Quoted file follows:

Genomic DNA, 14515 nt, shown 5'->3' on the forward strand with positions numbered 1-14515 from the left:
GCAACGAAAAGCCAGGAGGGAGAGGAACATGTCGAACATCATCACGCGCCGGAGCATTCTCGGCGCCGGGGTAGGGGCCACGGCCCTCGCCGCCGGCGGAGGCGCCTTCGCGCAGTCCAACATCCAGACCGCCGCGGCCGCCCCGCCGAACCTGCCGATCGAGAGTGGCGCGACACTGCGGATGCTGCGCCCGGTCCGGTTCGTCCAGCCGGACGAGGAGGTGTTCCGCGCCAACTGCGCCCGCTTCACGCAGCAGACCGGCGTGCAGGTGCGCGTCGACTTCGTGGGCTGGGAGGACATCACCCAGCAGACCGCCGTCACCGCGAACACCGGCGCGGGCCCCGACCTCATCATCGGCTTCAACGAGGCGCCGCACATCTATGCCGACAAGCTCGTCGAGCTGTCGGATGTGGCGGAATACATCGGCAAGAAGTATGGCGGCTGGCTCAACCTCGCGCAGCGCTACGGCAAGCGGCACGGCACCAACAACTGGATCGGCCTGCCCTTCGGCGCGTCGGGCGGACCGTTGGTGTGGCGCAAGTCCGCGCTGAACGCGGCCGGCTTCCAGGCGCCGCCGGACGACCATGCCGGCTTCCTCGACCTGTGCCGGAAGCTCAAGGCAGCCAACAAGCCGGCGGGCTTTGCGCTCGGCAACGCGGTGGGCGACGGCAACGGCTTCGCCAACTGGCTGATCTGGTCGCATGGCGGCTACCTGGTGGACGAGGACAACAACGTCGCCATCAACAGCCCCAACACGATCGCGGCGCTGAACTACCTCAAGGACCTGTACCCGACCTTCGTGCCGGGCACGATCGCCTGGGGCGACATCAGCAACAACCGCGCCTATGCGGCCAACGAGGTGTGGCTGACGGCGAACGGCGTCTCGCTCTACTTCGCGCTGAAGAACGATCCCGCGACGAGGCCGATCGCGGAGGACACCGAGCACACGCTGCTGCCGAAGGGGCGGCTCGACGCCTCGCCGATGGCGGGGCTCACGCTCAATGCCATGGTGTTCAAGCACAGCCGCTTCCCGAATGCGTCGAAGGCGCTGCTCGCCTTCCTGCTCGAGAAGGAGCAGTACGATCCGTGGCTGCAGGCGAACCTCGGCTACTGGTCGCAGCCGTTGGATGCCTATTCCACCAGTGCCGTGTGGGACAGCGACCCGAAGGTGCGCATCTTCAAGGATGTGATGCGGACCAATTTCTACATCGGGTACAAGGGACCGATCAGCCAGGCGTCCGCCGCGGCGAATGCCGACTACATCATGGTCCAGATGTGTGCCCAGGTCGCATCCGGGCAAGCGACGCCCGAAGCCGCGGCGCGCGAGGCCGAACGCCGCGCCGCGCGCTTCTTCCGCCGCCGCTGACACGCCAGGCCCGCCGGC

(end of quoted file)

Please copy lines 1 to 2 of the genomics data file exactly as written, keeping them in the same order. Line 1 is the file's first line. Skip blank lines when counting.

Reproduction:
Genomic DNA, 14515 nt, shown 5'->3' on the forward strand with positions numbered 1-14515 from the left:
GCAACGAAAAGCCAGGAGGGAGAGGAACATGTCGAACATCATCACGCGCCGGAGCATTCTCGGCGCCGGGGTAGGGGCCACGGCCCTCGCCGCCGGCGGAGGCGCCTTCGCGCAGTCCAACATCCAGACCGCCGCGGCCGCCCCGCCGAACCTGCCGATCGAGAGTGGCGCGACACTGCGGATGCTGCGCCCGGTCCGGTTCGTCCAGCCGGACGAGGAGGTGTTCCGCGCCAACTGCGCCCGCTTCACGCAGCAGACCGGCGTGCAGGTGCGCGTCGACTTCGTGGGCTGGGAGGACATCACCCAGCAGACCGCCGTCACCGCGAACACCGGCGCGGGCCCCGACCTCATCATCGGCTTCAACGAGGCGCCGCACATCTATGCCGACAAGCTCGTCGAGCTGTCGGATGTGGCGGAATACATCGGCAAGAAGTATGGCGGCTGGCTCAACCTCGCGCAGCGCTACGGCAAGCGGCACGGCACCAACAACTGGATCGGCCTGCCCTTCGGCGCGTCGGGCGGACCGTTGGTGTGGCGCAAGTCCGCGCTGAACGCGGCCGGCTTCCAGGCGCCGCCGGACGACCATGCCGGCTTCCTCGACCTGTGCCGGAAGCTCAAGGCAGCCAACAAGCCGGCGGGCTTTGCGCTCGGCAACGCGGTGGGCGACGGCAACGGCTTCGCCAACTGGCTGATCTGGTCGCATGGCGGCTACCTGGTGGACGAGGACAACAACGTCGCCATCAACAGCCCCAACACGATCGCGGCGCTGAACTACCTCAAGGACCTGTACCCGACCTTCGTGCCGGGCACGATCGCCTGGGGCGACATCAGCAACAACCGCGCCTATGCGGCCAACGAGGTGTGGCTGACGGCGAACGGCGTCTCGCTCTACTTCGCGCTGAAGAACGATCCCGCGACGAGGCCGATCGCGGAGGACACCGAGCACACGCTGCTGCCGAAGGGGCGGCTCGACGCCTCGCCGATGGCGGGGCTCACGCTCAATGCCATGGTGTTCAAGCACAGCCGCTTCCCGAATGCGTCGAAGGCGCTGCTCGCCTTCCTGCTCGAGAAGGAGCAGTACGATCCGTGGCTGCAGGCGAACCTCGGCTACTGGTCGCAGCCGTTGGATGCCTATTCCACCAGTGCCGTGTGGGACAGCGACCCGAAGGTGCGCATCTTCAAGGATGTGATGCGGACCAATTTCTACATCGGGTACAAGGGACCGATCAGCCAGGCGTCCGCCGCGGCGAATGCCGACTACATCATGGTCCAGATGTGTGCCCAGGTCGCATCCGGGCAAGCGACGCCCGAAGCCGCGGCGCGCGAGGCCGAACGCCGCGCCGCGCGCTTCTTCCGCCGCCGCTGACACGCCAGGCCCGCCGGC